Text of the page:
In an effort to control the spread of the pandemic and to focus on COVID-19 patients, providers were directed in March to cancel elective surgeries and all other non-urgent patient visits. Up until that time, patient volume by type of visit was fairly predictable, which helped with staff planning and forecasting revenue cycle metrics. Very quickly, same day surgeries, emergency department visits and other outpatient services saw a drastic reduction in patient volume.
Hospitals across the U.S. are losing more than $1 billion in daily revenue as they experience significant declines in patient volume during the pandemic, according to a report from Crowe, a public accounting, consulting and technology company. Across all service lines, COVID-19 pushed the number of unique patients who sought hospital care down by an average of 54.5%, according to a year-over-year analysis from Strata Decision Technology.
While the major focus was, and still is, on delivering patient care and stopping the spread of COVID-19, most of the attention has been on health system financial struggles and the need for more government assistance. Even more focus has been on, and rightly so, the front-line clinicians and the risks they take to provide care. Other high-profile topics include the boom in telemedicine technology, the stress on physician practices, reopening guidelines and resurgence.
Very little attention has been paid to the impact on HIM departments, particularly considering that coding professionals who had been coding inpatient, outpatient and professional fee cases for years suddenly had no work. Thousands of dedicated, experienced, certified coders have been forced to accept furloughs, layoffs or termination due to the huge decrease in patient volume caused by the pandemic.
As a member of the Facebook group, Jobs for American Medical Coders, (JFAMC), I have had access to many of the heart-rending posts by experienced coders who have lost their jobs due to budget constraints and reduced patient volume. With the cooperation of Pam Kulczar, the site administrator, I recently posted a survey on JFAMC to ask members how the pandemic has affected their career.
The results are eye opening. While about a third of the respondents still had their jobs, 39% have been furloughed, 16% laid off and 11% terminated. Here are some of their comments:
“I am struggling to wrap my head around the fact that a health crisis has significantly changed, detrimentally, our healthcare vocation.”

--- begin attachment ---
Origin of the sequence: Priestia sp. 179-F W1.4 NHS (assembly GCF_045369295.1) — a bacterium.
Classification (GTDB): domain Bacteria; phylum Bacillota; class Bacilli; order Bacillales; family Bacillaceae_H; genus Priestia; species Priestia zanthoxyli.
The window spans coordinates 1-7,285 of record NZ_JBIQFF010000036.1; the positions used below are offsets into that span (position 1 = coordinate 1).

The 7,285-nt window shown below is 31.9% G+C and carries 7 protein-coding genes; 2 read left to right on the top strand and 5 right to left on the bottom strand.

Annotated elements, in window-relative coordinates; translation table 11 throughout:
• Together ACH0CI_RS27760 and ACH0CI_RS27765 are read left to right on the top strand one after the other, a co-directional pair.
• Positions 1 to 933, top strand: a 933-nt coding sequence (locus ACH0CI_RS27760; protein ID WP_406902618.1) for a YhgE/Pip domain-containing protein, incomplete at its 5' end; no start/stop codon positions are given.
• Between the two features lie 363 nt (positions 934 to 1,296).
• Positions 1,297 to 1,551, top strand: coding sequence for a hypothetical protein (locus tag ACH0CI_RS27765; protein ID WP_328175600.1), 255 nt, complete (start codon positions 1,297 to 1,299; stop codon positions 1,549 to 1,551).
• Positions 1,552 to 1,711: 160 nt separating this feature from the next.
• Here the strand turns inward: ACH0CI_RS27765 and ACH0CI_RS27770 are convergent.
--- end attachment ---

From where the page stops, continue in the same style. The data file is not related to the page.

“I have been a coder for 25 years and I have never seen this happen. I do believe it will turn around. It is going to take some time.”
Of those furloughed or laid off, 48% have not been given any time frame for returning to work, and 48% have been out of work for more than 60 days. Some respondents remain hopeful:
“Wishing everyone well in this tough time. If you are out of work, keep your head up and stay positive. Things are slow to get back to normal.”
“This is not an easy field to break into or be in. This pandemic has only made it worse. I believe things will get better.”
Others felt mistreated:
“More than half our staff was furloughed here but offshore workers from India were kept and given remote access.”
Of those who are out of work, 9% are inpatient coders, 22% were coding outpatient, and 36%, the largest group, are professional fee coders. Most of the remaining 32% are HCC coders. It is interesting that the vast majority of current openings listed online are for HCC coders.
The experience level of the respondents does not appear to be a factor in their employment situation:
Some observations from respondents:
“My job is going overseas. This has to stop!”
“I was not laid off after being with the company for two years, but others who have been there longer were.”
“I have eight credentials and can’t even get a callback from any place where I have applied. I have no hope for my coding future. All my hard work was for nothing.”
Both AHIMA and the AAPC have reduced their fees for education and testing during this difficult time. This generous gesture serves the 49% of respondents who have spent time studying to stay current or to achieve a certification.
It should be noted that 57% of respondents had to seek government assistance in some form to help with living expenses. 30% said their unemployment has had a moderate, manageable impact on their personal financial situation. In addition, 25% reported that their personal financial situation has been significantly affected and are concerned about their future, and 3% said their financial situation is disastrous and they will struggle to recover.
“I increasingly worry about the stimulus running out at the end of the month. If it is not extended and I am still out of work, I have no idea what I will do. I can’t find a position anywhere that will pay this and I am single so no spousal support. I am worried.”
In spite of the uncertainty and hardship, 70% of those unemployed are committed to continuing their HIM career. Another 26% have some concerns about their HIM career and will keep other options open. The positive outlook by many who have suffered is inspiring.
“Keep your chin up! We will get through this trying time!”
“Continue to move forward with expanding skill sets to maintain and grow marketability.”
“Leave no stone unturned!”
“Hang in there even though it is tough right now. As my grandmother always said, ‘This too shall pass’”
While health systems and their HIM departments are struggling to survive the pandemic and stay afloat financially, we must keep in mind that there are thousands of experienced, certified American medical coders who have dedicated their lives to their profession. They have endured financial instability, job insecurity, and uncertainty about their future and that of their families. We all need to do our best to support and encourage them to stay strong and embrace the new normal.
The Legacy of COVID-19
Impact on HIM now and in the future